In, Not Of...

 

 

Sermon for Sunday, May 17th, 2015.  Gospel:  John 17:6-19

 

The devastation of the recent earthquakes in Nepal got me thinking about my time in South Asia. 

Living in India was amazing; but it was also, at times, rather frustrating. The second time I was there, I was on an academic fellowship that permitted me to work on my doctoral thesis research. That work required some intensive entrance into the life and culture of the people around me. And though that was generally a positive experience, it did often become extremely fatiguing. Living in an environment that was overwhelmingly over-crowded, with new foods, a new language, it was all so different…. Cows, goats, buffalo roaming the streets, monkeys stealing your clothes, all of this is at first intriguing, but after a time, it becomes exhausting. There are times when you just want to run away and hide. It becomes “too much.”
As it turns out, the secretary of the Institute in which I was based, was married to the manager of a major hotel in Kathmandu, Nepal, which was a 45 minute flight from Varanasi (the city in which I lived.) That became the refuge for those of us at the institute who needed to get away from time to time.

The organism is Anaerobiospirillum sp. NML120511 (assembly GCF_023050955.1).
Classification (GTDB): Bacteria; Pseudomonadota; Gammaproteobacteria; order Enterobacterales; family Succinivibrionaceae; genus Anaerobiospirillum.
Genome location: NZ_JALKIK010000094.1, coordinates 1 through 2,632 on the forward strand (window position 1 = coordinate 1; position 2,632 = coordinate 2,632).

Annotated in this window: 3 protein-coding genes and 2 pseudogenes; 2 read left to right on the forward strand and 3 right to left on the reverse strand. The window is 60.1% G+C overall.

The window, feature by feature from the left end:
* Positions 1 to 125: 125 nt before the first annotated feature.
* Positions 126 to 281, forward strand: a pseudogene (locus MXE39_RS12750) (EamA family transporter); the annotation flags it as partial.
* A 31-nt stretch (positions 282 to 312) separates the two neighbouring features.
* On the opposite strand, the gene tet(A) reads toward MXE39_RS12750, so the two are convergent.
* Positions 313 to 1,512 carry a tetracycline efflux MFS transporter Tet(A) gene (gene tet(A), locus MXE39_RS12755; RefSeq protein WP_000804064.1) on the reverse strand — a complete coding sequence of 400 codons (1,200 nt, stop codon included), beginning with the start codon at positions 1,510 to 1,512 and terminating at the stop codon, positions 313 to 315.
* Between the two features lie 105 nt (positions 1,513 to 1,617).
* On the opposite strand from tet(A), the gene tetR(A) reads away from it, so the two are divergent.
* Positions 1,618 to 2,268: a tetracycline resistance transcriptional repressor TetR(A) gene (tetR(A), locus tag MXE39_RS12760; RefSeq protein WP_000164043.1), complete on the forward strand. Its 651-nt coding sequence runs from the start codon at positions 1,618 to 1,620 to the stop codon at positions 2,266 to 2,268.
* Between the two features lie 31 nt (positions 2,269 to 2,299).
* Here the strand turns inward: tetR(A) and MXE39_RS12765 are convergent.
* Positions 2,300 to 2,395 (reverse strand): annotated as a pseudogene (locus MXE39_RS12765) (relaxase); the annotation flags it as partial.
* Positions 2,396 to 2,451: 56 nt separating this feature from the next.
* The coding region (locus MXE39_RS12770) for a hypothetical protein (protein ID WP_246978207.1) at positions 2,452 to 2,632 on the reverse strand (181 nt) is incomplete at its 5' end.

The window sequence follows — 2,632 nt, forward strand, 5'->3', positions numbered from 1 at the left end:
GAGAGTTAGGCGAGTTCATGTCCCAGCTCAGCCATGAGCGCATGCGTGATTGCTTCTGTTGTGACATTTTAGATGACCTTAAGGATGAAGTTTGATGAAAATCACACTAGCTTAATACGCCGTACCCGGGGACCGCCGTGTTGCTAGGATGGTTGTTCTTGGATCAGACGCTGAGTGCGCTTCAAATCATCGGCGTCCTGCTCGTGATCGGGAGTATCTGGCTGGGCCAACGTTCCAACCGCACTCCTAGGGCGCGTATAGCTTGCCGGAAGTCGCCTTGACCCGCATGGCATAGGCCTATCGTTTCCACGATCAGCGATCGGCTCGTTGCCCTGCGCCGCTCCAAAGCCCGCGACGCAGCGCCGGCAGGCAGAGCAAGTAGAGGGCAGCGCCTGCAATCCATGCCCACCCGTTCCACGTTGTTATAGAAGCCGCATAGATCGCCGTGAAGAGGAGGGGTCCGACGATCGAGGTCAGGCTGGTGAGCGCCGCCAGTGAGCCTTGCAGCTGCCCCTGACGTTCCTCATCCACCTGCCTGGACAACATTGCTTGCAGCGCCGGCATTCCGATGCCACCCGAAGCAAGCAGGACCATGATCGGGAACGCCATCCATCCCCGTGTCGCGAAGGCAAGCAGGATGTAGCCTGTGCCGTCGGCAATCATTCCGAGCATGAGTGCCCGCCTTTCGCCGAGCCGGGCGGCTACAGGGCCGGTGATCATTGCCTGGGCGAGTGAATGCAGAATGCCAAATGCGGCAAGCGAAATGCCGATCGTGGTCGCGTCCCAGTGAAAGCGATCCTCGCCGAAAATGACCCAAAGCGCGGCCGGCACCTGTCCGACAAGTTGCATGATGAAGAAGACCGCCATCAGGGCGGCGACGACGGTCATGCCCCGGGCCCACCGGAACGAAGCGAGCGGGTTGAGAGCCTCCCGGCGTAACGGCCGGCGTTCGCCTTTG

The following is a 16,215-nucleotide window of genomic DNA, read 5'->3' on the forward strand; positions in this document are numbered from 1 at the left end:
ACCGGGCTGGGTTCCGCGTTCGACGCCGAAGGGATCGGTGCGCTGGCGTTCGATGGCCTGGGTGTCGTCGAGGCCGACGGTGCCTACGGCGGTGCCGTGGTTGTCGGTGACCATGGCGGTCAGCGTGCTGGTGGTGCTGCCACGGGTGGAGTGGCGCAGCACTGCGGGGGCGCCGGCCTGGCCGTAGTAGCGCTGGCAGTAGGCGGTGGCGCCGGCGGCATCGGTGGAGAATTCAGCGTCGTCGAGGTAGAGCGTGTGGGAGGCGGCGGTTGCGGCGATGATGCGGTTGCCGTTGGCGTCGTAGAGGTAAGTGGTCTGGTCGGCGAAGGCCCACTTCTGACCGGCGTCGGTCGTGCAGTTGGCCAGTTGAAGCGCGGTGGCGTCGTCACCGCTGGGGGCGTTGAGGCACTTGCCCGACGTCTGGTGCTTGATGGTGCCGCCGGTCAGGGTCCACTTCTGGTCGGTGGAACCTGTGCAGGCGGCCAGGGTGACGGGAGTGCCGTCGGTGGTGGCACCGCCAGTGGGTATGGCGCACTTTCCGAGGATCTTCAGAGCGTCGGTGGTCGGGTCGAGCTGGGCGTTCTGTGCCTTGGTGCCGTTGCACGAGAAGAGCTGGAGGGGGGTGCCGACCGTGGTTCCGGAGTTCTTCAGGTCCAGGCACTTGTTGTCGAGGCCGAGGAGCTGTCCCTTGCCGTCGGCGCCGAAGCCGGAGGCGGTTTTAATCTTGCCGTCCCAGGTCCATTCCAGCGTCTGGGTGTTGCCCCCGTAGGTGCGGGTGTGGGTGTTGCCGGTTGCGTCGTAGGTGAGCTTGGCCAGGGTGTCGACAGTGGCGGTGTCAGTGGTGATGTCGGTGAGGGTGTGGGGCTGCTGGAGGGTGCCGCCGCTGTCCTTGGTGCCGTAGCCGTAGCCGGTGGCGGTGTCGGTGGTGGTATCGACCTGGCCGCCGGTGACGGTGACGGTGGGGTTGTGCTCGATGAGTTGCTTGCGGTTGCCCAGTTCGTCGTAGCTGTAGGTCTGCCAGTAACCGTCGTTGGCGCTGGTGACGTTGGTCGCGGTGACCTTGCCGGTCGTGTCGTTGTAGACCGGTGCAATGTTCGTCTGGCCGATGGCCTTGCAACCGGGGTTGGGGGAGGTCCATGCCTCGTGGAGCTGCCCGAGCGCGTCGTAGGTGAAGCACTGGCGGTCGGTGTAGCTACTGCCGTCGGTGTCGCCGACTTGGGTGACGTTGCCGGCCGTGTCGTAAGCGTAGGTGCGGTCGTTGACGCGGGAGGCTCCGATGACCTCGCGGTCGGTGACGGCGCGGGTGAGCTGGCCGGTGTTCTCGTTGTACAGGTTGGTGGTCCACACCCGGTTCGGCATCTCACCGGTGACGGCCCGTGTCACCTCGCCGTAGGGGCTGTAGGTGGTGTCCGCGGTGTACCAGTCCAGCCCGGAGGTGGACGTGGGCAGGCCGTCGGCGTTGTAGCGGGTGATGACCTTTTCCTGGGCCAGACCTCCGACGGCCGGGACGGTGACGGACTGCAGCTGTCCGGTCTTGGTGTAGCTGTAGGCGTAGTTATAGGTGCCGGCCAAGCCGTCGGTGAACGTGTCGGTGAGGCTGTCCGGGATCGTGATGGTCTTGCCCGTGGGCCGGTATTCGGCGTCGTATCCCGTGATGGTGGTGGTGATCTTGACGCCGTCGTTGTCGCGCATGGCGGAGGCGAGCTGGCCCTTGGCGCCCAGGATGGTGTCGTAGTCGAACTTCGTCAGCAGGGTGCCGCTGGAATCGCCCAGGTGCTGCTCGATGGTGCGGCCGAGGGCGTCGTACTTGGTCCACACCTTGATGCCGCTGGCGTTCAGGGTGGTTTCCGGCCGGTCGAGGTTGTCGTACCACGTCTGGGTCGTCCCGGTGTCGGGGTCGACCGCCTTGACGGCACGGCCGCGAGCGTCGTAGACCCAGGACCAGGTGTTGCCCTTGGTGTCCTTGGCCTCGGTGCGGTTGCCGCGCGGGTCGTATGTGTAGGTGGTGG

I observed some curious behavior on the part of some of my colleagues while we were there. Some isolated themselves in this expensive hotel, spending time at the pool, in the lounge and in the restaurants. They didn’t want to experience what Nepal was like and they assumed it was no different from what we’d fled… I was pretty much alone in my desire to explore. When I invited them, they would say “no way, why would I want more of the same…I came here to get away from that…”
For me, the culture was sufficiently different, along with the language and religion and local mythology and geography, that it’s exploration became for me an escape. In any case, as I often pointed out to my friends, “try as you may, you can never truly run away from the world in which you live.”
Join us this weekend where we explore Jesus’ high priestly prayer, and its emphasis on the believers’ role in this world, while not being any more of this world. In essence, Jesus was teaching that you can never truly run away from the world in which you live, and trying may not be healthy.

 


Rev. Dr. Luther Symons